You know, normally, we go to 30 or so different sites around our forecast area, in the 44 counties that we warn for every spring and deliver in-person training, it's usually a couple hours long. And we ask our counties that really restrict it to just their core spotting groups. It's not for the general public, it's for the spotter networks that the counties maintain. And that's really our most effective way to do the training. But clearly, with the pandemic going on, my agency doesn't allow me to go out and to conduct training like that. We're taking extraordinary precautions to limit the impact of COVID on our office. And so we had to come up with another way. So we we are conducting virtual training sessions at eight, eight different days, really once a week for eight weeks in February and March. And Johnson County, I believe sat in our first one in the first week in February. And we always enjoy doing the spotter training at Johnson County for a couple of reasons. A: they are Johnson County is among our best prepared when it comes to managing spotters. So Trent and his folks do a fantastic job of working with the ECS group, there's a lot of training, they have a very rigid and rigorous set of criteria they have to meet in order to be accepted into the into the spotting group. But then when we go out and deliver the training to that group, these are folks that have been to the training 15-20 years, some of them. And they know a great deal about meteorology. So it's always fun. talking to a group like that, that has such a depth of knowledge, such a depth of experience going out spotting storms, they've seen pretty much everything. And so our goal in those sessions, especially with Johnson County is still to get them maybe to learn something new every year. And so that's really our goal every year that we instruct at Johnson County, but this year, it was different. It was virtual had to be virtual. It wasn't our favorite way to do it. But we'll be back next year. I'm quite confident.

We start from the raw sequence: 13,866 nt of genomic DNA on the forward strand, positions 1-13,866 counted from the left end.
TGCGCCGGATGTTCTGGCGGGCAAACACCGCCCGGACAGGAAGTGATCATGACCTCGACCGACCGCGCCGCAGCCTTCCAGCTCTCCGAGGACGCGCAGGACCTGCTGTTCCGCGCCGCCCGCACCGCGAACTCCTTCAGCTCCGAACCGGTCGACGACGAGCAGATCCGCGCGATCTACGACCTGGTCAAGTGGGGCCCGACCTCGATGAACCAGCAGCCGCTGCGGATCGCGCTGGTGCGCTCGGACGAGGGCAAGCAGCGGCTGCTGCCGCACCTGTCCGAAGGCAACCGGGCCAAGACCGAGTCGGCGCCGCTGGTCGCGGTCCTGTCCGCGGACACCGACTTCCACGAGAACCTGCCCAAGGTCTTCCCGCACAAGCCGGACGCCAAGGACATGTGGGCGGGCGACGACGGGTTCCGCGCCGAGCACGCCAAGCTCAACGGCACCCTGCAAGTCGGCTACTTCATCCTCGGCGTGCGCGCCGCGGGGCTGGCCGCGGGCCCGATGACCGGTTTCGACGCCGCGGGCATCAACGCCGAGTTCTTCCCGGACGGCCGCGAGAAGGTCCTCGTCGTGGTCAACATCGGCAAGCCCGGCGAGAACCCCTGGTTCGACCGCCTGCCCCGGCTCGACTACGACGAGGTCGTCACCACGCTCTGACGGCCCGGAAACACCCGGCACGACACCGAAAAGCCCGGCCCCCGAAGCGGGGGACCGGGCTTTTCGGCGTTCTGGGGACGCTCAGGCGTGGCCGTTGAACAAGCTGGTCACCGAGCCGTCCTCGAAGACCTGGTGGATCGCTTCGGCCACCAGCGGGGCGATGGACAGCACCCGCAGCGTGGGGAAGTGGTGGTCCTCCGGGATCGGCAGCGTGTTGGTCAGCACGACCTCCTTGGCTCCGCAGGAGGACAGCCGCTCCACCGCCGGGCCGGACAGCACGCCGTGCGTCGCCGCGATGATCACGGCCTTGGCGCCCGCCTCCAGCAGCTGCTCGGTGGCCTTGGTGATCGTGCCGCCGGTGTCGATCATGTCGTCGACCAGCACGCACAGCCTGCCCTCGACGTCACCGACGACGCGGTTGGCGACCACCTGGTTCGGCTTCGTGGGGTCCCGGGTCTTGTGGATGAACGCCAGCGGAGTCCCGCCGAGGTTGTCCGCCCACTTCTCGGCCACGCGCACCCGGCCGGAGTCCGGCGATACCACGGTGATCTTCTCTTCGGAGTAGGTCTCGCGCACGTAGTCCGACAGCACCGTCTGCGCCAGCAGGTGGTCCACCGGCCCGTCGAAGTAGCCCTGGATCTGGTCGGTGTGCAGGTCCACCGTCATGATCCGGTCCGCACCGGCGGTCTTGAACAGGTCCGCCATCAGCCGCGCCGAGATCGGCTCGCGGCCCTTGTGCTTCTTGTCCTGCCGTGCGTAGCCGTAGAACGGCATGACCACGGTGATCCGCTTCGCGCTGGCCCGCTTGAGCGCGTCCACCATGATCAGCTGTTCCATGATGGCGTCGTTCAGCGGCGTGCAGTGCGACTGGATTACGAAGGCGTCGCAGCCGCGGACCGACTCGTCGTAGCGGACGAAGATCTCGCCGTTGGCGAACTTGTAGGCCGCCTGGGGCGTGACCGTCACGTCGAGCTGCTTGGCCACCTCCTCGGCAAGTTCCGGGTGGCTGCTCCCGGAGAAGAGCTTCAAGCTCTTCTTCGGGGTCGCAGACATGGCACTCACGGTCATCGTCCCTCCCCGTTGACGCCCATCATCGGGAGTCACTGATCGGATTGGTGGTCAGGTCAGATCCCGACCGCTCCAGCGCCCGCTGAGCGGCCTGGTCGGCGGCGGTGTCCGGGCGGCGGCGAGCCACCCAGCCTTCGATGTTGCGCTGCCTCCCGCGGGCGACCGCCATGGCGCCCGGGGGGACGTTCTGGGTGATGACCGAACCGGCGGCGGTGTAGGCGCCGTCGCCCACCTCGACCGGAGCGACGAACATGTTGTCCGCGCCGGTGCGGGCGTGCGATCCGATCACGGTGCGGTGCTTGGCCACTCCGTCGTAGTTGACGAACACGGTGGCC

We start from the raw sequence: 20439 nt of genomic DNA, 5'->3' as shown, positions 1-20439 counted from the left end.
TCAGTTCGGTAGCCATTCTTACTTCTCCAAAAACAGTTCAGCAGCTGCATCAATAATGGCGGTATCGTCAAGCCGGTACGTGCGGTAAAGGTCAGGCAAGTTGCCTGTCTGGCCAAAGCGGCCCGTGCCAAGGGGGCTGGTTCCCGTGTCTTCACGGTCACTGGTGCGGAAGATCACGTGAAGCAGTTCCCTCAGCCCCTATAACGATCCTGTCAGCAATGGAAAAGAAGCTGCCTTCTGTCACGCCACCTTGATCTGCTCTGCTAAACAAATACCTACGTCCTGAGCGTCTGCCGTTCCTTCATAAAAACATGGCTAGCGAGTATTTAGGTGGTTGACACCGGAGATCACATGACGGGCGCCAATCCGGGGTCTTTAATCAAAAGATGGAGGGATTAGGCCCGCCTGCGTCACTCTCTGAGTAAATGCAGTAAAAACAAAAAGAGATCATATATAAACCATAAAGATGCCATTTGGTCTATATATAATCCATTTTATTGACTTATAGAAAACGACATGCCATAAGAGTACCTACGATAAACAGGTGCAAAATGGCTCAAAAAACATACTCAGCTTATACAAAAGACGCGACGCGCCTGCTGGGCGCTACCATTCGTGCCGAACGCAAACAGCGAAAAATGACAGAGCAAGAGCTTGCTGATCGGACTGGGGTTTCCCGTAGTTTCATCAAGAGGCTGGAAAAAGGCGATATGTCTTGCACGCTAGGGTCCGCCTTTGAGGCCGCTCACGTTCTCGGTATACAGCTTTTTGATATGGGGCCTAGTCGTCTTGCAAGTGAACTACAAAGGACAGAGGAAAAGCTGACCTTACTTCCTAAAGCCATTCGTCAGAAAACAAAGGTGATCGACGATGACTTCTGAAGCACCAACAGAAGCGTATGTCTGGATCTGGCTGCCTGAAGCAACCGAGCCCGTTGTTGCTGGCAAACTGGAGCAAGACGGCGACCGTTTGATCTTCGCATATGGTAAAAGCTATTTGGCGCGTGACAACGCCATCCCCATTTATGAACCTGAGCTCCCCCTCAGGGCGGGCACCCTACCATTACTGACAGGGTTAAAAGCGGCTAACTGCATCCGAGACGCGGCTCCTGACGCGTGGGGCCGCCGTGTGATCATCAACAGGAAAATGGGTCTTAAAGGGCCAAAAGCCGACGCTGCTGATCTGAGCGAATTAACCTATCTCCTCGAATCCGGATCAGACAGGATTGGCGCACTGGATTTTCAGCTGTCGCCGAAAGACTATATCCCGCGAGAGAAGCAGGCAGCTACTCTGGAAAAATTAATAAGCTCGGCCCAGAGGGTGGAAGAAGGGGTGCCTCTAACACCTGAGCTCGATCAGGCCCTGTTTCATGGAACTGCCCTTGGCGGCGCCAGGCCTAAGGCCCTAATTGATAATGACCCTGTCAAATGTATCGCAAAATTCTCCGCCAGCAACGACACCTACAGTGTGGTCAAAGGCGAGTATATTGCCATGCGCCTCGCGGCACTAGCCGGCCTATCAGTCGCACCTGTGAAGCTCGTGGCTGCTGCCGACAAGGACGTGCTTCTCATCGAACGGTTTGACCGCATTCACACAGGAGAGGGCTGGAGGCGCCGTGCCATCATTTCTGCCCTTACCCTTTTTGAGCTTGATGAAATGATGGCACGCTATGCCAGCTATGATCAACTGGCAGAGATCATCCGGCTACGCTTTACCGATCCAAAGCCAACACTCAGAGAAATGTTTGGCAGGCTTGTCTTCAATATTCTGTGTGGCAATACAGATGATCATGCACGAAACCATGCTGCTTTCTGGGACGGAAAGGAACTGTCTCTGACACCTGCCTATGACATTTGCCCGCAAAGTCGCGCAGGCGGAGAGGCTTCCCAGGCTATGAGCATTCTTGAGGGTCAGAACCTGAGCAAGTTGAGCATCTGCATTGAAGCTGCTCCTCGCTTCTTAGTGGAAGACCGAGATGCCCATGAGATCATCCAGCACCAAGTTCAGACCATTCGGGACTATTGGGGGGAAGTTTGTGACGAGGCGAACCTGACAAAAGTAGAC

Theresa Freed 12:34

And can you talk a little too about that group of people that these are volunteers who just happen to have a an interest in a skill or passion for for severe weather? Is that right?

Trent Pittman 12:45

Yeah, our relationship with Johnson County ECS goes back decades where we work with this group. We trained with this group. And like I said, we activate the EOC for severe weather. And that's that's the group we rely on. We usually have around two people that come in to the office during severe weather, those are called our net controllers. They're coordinating with the spotters who are out in the field, we get anywhere between five or six on some some of those short notice events to you know, they like May 28, where we could put 20 people out in the field. And those people are using ham radios to communicate back with the net controllers in the EOC what they're seeing and what they're seeing out in the field. Andy mentioned that on May 28, a tornado fortunately, missed Johnson County missed it by about 200 yards when we went out to just to make sure that, you know, we weren't missing anything out there the next day. And what was fascinating is during that event, while the tornado never made it into Johnson County, Andy had had a great point. It was so close, we actually had three of our storm spotters who were able to see it. They were just sitting there, just south of the storm itself. And we're able to look up north into it. I think I think we had three just in the DeSoto area, that were able to look up north and see that so those guys provide us, you know, a valuable service. Able to you know, corroborate what Andy's group is seeing on the radar. And just give everyone a greater picture of what's going on because if they send us a storm report, the spotters, that is you know, we're able to work with Andy's group. And able we have multiple ways of sending them that storm report you know, whether it's through chat service, or or over the digital radio, we can send them that storm report to give them a better idea of what the storm is doing on the ground.

Theresa Freed 14:52